More than a year after Great Britain experienced its worst outbreak of foot-and-mouth disease, the U.S. Department of Agriculture has added the island nation comprising England, Scotland, and Wales, and the Isle of Man to the list of regions considered to be FMD-free.
The USDA Animal and Plant Health Inspection Service also included Great Britain among the regions subject to certain import restrictions on meat and animal products because of the island nation's proximity to or trade ties with countries affected with rinderpest or FMD.
Millions of sheep, cattle, and pigs were slaughtered during the 2001 outbreak. Healthy animals near infected farms were also culled to stop the contagion. Farmers there are now restocking their depleted farms.
APHIS made its determination based on the results of an evaluation of the FMD situation in Great Britain, which took into account that it has met the standards of the Office International des Epizooties for being considered free of the disease.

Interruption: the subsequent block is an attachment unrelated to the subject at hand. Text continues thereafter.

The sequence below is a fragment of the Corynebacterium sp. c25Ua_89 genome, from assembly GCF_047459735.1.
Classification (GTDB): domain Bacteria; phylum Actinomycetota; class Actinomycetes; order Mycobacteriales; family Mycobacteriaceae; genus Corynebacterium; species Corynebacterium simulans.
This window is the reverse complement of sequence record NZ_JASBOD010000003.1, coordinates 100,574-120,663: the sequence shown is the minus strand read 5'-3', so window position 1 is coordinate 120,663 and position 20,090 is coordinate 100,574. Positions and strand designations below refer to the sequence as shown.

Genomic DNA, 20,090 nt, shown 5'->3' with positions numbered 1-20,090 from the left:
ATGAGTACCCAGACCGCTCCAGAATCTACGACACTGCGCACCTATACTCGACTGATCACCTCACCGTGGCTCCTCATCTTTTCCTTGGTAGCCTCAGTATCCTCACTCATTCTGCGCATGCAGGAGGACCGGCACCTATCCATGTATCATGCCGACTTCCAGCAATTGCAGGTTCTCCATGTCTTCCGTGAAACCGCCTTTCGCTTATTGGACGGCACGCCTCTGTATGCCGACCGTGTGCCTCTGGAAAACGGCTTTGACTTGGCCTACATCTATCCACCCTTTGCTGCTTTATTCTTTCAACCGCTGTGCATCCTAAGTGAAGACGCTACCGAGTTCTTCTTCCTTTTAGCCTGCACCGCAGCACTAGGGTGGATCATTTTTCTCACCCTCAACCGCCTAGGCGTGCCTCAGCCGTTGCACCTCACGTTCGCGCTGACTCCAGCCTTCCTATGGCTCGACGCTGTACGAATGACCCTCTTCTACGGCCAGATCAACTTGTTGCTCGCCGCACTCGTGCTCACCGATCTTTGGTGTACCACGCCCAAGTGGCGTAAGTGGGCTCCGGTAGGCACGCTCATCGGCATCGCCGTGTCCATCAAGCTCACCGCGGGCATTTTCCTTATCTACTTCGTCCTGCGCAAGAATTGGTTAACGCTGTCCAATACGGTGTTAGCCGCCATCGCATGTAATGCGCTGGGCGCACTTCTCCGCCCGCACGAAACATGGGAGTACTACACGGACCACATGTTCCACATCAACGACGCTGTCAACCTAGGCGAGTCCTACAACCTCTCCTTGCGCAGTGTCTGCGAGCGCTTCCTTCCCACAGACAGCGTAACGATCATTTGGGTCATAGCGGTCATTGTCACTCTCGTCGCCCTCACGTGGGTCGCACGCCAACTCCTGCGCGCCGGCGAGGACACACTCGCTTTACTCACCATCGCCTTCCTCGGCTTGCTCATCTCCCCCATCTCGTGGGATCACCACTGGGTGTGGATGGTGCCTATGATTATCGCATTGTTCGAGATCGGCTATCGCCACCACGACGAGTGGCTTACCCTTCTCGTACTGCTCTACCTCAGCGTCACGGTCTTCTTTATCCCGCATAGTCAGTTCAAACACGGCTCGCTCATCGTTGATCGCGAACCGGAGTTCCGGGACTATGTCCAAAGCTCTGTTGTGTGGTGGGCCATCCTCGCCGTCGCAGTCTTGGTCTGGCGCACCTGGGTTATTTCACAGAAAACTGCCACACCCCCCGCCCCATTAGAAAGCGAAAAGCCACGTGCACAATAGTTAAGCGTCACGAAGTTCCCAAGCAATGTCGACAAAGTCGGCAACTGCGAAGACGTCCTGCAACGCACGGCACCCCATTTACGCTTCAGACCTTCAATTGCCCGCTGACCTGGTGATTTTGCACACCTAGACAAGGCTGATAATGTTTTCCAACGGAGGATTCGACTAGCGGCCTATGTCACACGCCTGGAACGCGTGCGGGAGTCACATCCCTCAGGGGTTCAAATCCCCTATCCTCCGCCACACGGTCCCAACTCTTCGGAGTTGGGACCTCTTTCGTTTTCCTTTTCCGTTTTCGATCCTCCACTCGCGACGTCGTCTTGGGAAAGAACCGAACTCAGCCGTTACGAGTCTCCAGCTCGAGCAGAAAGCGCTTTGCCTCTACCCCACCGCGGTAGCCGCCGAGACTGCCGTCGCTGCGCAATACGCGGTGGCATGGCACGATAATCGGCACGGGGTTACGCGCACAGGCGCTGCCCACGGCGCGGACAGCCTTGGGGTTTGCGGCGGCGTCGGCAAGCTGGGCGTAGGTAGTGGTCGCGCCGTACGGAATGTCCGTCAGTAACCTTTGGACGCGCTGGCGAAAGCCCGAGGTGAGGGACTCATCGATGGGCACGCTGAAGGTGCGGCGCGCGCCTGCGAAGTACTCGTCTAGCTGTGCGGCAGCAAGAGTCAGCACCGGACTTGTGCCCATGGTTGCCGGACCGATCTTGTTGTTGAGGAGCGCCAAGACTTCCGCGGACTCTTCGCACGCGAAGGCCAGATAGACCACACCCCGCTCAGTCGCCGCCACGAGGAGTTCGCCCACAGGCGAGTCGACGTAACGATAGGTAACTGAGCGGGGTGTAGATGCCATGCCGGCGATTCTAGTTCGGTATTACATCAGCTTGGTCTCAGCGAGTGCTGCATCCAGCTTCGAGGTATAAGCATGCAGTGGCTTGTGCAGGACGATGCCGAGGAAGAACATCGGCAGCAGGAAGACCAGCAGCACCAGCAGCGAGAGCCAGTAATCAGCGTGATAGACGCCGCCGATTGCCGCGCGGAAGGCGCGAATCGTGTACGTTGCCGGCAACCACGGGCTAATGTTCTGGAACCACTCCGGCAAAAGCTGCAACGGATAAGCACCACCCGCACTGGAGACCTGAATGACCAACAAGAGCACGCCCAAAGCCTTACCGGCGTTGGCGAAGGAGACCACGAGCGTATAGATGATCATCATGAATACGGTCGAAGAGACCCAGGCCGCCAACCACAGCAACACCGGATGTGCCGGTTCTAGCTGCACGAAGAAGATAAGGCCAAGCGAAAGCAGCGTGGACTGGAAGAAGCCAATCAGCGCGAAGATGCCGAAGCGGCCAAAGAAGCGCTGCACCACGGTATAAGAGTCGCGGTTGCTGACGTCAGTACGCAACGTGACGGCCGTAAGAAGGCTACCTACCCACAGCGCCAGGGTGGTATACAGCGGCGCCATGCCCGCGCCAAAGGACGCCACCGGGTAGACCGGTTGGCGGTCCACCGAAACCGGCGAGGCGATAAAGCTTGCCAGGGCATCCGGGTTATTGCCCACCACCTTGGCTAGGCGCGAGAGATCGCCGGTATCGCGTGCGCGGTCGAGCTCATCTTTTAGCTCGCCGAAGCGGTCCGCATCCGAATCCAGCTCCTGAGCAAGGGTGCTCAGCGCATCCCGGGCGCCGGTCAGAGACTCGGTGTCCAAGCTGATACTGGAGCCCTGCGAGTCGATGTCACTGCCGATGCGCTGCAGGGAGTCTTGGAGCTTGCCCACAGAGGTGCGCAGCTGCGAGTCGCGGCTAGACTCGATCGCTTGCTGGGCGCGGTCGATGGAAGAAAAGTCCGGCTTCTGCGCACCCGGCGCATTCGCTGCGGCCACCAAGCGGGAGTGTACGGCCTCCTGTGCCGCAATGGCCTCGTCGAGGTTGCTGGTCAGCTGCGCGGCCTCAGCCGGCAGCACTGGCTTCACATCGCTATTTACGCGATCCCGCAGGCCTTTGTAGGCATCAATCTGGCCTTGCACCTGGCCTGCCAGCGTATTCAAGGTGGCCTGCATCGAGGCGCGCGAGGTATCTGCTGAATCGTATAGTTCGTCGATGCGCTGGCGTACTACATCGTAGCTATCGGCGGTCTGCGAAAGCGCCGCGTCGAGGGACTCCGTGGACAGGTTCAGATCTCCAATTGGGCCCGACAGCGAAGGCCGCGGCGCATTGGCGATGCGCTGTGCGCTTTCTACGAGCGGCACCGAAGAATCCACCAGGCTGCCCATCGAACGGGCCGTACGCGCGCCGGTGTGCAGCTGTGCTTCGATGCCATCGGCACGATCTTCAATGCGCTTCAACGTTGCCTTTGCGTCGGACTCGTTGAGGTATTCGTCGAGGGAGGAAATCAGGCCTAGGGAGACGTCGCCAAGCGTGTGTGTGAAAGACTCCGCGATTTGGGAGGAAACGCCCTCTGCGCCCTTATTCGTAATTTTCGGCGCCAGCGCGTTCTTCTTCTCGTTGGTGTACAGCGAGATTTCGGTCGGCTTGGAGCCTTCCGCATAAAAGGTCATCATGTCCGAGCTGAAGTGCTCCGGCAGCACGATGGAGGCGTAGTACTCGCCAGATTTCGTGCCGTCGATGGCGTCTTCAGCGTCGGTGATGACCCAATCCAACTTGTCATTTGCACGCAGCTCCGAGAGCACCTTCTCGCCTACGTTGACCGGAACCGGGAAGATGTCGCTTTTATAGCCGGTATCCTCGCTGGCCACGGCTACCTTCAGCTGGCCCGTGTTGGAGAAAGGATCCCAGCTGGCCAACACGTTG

The final rule, which appeared in the Dec. 17, 2002, Federal Register, lifts FMD-related prohibitions and restrictions on the importation of ruminants and swine and fresh meat and other ruminant products and swine into the United States from Great Britain.
APHIS will continue to prohibit the importation of live ruminants from Great Britain, however, because of the presence of bovine spongiform encephalopathy there.